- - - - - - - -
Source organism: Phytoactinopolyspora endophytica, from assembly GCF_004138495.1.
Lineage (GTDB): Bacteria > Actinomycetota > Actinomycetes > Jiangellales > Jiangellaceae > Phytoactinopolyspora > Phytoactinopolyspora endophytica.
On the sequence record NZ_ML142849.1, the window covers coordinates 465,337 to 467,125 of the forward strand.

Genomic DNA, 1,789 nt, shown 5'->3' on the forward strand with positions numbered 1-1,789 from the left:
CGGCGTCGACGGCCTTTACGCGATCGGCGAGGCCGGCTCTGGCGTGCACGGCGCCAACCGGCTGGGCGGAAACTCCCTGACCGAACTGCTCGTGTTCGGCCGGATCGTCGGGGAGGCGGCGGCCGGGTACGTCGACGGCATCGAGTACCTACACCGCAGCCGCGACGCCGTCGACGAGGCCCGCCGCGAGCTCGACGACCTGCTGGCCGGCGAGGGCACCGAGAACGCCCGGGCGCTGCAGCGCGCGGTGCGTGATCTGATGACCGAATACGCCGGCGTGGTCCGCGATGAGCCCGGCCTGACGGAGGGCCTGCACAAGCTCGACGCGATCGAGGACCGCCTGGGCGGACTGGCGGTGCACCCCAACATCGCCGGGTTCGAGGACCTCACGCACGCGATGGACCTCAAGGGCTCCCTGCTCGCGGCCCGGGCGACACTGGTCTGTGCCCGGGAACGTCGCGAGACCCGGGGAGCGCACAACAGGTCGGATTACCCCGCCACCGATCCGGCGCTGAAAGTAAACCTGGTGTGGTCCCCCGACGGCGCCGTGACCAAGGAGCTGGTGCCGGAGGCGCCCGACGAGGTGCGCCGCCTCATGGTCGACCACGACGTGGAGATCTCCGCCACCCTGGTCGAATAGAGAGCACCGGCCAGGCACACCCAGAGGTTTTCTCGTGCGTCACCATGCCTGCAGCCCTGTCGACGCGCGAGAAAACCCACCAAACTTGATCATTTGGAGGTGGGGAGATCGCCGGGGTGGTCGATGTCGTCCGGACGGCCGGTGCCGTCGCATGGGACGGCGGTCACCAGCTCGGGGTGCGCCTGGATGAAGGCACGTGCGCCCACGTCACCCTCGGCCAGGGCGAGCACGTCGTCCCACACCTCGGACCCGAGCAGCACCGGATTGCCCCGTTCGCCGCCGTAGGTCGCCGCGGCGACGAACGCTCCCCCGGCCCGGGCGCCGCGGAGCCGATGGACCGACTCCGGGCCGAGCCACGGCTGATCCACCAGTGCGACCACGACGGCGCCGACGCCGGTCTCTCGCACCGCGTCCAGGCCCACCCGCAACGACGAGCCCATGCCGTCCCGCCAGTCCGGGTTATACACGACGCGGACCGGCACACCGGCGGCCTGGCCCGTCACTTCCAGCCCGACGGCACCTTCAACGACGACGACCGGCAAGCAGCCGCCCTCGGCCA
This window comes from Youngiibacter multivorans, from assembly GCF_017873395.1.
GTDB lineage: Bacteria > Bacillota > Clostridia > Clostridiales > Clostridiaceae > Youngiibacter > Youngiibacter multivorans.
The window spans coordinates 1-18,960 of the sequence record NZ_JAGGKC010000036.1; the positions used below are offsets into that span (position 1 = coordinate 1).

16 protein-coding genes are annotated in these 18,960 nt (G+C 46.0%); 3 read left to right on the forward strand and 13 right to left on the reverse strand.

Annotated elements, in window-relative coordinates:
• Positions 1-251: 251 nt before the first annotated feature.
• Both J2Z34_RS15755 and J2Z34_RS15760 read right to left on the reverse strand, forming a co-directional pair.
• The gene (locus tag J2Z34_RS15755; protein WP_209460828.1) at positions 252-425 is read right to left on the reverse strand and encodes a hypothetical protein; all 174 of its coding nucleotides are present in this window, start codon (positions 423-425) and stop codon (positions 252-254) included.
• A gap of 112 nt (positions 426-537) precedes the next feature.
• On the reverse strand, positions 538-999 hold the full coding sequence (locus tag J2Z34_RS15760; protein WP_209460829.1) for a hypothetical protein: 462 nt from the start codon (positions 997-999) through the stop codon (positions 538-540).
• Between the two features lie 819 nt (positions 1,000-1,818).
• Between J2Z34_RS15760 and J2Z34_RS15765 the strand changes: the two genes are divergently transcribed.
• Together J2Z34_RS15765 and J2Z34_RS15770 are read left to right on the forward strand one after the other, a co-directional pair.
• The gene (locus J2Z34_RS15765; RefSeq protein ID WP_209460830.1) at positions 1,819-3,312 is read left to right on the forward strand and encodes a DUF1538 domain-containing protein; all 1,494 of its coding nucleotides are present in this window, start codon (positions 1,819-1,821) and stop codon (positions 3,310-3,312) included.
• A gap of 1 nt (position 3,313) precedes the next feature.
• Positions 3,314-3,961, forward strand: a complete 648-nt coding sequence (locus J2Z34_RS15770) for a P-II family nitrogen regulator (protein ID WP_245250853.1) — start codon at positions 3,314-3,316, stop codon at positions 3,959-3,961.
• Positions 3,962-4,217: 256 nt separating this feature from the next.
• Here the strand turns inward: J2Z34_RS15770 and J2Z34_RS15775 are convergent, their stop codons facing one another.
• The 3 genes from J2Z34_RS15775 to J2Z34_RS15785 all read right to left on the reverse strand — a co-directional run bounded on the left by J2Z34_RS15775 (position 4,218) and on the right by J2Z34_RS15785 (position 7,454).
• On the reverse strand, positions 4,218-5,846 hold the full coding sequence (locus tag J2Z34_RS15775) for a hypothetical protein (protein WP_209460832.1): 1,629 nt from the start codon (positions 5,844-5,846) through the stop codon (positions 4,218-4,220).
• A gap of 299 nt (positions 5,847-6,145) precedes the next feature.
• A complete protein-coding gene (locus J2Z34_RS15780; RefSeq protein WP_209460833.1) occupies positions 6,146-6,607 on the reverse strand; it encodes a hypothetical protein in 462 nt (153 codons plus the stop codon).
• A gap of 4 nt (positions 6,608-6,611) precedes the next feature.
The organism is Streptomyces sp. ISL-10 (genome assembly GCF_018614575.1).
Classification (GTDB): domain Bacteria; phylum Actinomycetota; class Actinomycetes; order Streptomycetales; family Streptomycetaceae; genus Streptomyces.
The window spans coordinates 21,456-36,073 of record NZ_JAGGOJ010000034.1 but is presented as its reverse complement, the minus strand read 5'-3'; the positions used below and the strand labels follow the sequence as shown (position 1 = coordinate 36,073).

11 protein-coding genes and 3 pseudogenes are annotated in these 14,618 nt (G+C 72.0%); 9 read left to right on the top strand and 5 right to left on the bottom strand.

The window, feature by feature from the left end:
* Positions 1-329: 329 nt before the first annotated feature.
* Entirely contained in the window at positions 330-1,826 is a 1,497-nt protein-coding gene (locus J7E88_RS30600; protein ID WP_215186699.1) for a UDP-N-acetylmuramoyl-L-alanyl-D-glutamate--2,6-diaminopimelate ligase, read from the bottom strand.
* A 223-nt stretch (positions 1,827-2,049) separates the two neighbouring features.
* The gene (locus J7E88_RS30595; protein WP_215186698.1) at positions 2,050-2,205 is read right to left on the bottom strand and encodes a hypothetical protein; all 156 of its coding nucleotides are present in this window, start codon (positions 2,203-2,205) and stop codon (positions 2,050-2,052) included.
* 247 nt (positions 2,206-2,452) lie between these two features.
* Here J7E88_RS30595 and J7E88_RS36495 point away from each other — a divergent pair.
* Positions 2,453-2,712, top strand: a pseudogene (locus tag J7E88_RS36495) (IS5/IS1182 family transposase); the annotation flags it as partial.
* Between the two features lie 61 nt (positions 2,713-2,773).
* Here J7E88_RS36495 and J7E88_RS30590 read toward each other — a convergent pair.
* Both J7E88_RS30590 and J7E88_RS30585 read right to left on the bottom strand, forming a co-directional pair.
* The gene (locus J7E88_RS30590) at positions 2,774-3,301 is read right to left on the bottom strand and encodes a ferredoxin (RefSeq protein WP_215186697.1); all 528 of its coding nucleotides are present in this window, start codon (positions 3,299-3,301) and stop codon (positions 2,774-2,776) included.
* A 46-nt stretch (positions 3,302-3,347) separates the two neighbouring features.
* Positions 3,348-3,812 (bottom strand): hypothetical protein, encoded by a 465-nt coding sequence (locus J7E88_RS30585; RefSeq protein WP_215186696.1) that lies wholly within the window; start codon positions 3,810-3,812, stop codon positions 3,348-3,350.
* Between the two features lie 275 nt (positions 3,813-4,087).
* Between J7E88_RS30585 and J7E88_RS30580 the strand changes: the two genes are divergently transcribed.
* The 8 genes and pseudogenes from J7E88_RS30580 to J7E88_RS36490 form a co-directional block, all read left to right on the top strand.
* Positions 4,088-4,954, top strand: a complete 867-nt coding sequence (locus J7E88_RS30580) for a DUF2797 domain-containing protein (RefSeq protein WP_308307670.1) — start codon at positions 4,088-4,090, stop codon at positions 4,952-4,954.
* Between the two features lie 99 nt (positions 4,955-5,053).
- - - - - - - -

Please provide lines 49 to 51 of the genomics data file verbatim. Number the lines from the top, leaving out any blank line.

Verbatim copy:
* The 8 genes and pseudogenes from J7E88_RS30580 to J7E88_RS36490 form a co-directional block, all read left to right on the top strand.
* Positions 4,088-4,954, top strand: a complete 867-nt coding sequence (locus J7E88_RS30580) for a DUF2797 domain-containing protein (RefSeq protein WP_308307670.1) — start codon at positions 4,088-4,090, stop codon at positions 4,952-4,954.
* Between the two features lie 99 nt (positions 4,955-5,053).